Unknotting Father’s Reins in Hope of ‘Reinventing’ Libya

RIPOLI, Libya — Prying open a closed economy is no easy job, especially if the country in question is Libya — a nation that has spent more than two decades with its back turned to the world. It becomes all the more challenging when doing so means taking on the legacy of your father and fighting an entrenched bureaucracy with little interest in serious change.

Yet that is the goal of Seif al-Islam el-Qaddafi, the son and possible successor to Libya’s leader, Col. Muammar el-Qaddafi, as he sets out to dismantle a legacy of Socialism and authoritarianism introduced by his father 40 years ago.

“It is hard work reinventing a country,” he said in an interview last month, as he slouched on a sofa in his villa in the hills above Tripoli, picking at a tray of fruit including fresh dates brought to him by a black-suited waiter. “But that is what we are doing. We will have a new constitution, new laws, a commercial and business code and now a flat tax of 15 percent.”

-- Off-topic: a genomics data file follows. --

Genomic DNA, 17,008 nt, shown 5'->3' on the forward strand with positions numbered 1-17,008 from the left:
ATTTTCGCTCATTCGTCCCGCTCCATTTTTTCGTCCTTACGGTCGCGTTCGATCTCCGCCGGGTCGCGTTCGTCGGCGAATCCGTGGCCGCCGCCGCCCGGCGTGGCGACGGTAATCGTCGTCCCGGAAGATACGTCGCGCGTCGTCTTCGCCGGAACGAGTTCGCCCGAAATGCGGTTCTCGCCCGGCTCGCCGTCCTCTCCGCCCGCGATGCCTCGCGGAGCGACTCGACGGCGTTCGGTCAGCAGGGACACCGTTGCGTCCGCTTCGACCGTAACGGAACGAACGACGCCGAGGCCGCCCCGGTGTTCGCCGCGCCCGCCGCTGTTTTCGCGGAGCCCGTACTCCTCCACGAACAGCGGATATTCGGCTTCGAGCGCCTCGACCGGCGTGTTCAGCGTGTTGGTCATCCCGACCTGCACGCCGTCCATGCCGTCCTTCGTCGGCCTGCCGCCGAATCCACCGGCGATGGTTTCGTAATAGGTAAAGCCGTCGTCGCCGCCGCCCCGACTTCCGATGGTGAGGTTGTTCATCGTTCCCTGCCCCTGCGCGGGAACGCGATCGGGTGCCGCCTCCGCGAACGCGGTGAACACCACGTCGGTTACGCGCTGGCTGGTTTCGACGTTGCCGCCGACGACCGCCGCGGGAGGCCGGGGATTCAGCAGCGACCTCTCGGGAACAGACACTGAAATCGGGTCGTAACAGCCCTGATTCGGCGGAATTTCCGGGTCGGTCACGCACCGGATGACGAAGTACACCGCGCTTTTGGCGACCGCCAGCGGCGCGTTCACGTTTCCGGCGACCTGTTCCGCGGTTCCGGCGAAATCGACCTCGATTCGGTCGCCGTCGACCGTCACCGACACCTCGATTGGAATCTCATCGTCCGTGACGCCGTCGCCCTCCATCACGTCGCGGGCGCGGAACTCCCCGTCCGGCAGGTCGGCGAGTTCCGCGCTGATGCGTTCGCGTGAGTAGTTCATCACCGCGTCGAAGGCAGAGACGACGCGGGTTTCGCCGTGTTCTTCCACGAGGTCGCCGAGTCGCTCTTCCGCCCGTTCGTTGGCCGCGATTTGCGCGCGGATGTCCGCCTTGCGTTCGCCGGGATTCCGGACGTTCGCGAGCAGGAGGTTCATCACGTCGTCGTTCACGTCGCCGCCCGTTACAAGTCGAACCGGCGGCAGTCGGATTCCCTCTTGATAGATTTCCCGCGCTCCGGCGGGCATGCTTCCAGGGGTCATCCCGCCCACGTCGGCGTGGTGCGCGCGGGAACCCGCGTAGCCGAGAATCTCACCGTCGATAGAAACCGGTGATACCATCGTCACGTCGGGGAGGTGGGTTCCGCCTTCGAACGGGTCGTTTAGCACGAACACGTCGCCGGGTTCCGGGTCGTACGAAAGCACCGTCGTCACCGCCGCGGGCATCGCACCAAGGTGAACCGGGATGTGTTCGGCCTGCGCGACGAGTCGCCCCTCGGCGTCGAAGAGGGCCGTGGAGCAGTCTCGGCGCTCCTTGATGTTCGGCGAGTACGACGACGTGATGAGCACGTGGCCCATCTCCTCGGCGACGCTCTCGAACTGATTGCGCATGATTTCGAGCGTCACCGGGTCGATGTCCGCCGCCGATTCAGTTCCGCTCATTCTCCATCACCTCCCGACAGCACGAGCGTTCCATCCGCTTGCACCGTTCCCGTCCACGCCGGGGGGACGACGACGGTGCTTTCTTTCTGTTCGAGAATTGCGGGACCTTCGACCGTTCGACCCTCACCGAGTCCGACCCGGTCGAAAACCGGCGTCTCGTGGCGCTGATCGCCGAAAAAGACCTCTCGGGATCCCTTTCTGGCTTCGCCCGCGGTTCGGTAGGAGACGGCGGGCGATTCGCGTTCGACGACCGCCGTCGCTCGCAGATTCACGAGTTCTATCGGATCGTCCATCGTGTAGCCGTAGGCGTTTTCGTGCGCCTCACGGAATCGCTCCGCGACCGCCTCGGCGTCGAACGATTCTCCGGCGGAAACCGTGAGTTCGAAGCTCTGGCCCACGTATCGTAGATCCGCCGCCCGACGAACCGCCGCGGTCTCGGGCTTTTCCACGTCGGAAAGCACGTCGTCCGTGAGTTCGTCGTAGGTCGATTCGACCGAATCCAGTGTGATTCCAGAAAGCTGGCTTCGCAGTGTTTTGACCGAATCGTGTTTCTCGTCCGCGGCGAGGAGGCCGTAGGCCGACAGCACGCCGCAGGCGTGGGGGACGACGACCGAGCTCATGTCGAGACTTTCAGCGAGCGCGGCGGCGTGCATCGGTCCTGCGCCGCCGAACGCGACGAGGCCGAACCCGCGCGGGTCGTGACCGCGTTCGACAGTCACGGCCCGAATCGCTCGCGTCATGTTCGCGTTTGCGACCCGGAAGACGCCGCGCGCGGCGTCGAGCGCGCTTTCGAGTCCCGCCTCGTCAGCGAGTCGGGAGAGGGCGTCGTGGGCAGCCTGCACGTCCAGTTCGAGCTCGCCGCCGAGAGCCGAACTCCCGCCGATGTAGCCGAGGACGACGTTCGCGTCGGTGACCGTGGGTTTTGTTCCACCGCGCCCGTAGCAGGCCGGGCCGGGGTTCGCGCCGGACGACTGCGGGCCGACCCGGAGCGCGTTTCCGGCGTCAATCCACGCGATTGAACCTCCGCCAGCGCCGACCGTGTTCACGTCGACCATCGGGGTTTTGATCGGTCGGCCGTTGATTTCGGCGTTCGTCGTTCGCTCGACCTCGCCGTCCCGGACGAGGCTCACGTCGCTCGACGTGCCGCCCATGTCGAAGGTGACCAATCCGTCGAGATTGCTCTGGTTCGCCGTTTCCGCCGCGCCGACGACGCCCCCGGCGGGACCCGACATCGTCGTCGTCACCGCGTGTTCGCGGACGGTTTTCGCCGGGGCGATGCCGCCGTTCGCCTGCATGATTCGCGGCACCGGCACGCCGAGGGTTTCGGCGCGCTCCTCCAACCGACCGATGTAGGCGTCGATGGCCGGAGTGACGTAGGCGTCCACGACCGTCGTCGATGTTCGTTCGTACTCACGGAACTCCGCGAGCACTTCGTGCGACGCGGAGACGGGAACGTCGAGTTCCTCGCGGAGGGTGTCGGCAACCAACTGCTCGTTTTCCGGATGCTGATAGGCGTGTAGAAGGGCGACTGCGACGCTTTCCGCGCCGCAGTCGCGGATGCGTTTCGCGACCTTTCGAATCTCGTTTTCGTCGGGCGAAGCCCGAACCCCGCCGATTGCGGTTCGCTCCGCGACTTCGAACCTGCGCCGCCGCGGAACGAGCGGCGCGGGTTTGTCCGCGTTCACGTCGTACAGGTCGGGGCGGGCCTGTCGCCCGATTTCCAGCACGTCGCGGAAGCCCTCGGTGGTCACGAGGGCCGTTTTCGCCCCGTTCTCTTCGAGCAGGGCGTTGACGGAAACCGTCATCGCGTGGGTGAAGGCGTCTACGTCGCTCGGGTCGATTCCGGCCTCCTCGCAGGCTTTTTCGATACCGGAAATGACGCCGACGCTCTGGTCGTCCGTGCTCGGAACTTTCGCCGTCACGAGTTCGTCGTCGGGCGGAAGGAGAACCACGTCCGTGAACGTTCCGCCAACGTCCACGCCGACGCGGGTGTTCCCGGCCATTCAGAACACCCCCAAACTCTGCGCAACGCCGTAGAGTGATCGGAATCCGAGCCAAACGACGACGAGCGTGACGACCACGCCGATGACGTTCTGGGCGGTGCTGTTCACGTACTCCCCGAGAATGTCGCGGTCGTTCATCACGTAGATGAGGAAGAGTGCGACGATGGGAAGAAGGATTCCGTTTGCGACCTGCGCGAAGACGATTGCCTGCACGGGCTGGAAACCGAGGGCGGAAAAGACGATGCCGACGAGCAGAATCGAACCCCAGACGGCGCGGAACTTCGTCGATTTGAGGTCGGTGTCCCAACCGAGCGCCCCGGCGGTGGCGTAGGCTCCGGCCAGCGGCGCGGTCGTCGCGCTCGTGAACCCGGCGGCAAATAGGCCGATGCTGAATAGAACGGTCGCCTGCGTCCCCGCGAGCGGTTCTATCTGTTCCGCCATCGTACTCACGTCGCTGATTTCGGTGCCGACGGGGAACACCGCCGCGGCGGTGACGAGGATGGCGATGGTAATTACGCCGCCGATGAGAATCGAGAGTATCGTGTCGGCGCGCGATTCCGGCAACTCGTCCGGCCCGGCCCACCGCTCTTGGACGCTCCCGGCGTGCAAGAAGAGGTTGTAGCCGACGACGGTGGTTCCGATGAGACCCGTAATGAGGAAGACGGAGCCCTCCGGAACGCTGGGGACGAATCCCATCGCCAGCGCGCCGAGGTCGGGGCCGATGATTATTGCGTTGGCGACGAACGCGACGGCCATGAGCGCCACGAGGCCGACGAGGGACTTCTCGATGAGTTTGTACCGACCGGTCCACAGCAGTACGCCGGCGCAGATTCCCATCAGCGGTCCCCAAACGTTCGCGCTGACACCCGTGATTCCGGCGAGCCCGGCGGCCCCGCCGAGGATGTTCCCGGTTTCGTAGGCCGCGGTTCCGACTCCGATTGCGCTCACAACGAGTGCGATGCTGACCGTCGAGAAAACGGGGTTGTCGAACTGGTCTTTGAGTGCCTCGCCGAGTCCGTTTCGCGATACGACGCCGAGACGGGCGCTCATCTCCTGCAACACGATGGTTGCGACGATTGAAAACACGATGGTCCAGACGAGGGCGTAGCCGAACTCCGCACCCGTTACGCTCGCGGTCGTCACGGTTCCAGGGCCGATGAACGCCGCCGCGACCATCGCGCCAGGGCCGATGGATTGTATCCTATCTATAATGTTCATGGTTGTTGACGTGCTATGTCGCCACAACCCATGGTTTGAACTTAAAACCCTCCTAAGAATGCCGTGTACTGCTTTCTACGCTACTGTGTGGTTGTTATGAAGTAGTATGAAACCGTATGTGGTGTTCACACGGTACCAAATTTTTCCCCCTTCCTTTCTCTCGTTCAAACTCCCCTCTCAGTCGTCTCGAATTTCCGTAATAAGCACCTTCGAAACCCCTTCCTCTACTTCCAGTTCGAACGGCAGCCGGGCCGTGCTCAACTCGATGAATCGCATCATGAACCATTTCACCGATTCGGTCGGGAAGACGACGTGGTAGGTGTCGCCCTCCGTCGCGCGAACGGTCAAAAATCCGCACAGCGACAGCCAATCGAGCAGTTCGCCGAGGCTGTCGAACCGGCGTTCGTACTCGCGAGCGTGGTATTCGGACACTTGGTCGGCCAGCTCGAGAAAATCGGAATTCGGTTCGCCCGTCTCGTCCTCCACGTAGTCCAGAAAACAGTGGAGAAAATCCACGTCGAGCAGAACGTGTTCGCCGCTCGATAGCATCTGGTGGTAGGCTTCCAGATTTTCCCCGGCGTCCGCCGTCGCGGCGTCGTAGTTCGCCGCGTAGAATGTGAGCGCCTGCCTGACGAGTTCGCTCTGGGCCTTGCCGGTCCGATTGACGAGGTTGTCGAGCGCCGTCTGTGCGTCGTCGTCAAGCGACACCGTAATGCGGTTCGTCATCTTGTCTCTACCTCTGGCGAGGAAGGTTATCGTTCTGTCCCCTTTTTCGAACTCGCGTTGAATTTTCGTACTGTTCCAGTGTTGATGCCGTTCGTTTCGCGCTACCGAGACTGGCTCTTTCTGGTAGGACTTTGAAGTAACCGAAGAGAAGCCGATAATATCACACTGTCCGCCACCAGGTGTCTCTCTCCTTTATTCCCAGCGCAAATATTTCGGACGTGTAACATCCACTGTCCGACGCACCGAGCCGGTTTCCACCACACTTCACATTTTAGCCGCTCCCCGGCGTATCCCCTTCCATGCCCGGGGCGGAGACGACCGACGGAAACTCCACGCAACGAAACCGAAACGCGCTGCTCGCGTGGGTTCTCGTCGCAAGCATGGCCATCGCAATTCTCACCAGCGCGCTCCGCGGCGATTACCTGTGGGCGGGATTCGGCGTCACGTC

In the last few years, Mr. Qaddafi, 37, who has a doctorate from the London School of Economics, flawless English and a bold independent streak, has emerged as the Western-friendly face of Libya and symbol of its hopes for reform and openness. When he was nominated last year to lead a powerful government body overseeing tribal leaders, analysts saw it as a sign of his father’s endorsement.

But in Libya’s opaque politics, little is seldom as it appears. And it is far from clear to what extent the younger Mr. Qaddafi’s vision is official policy or wishful dreaming….read more

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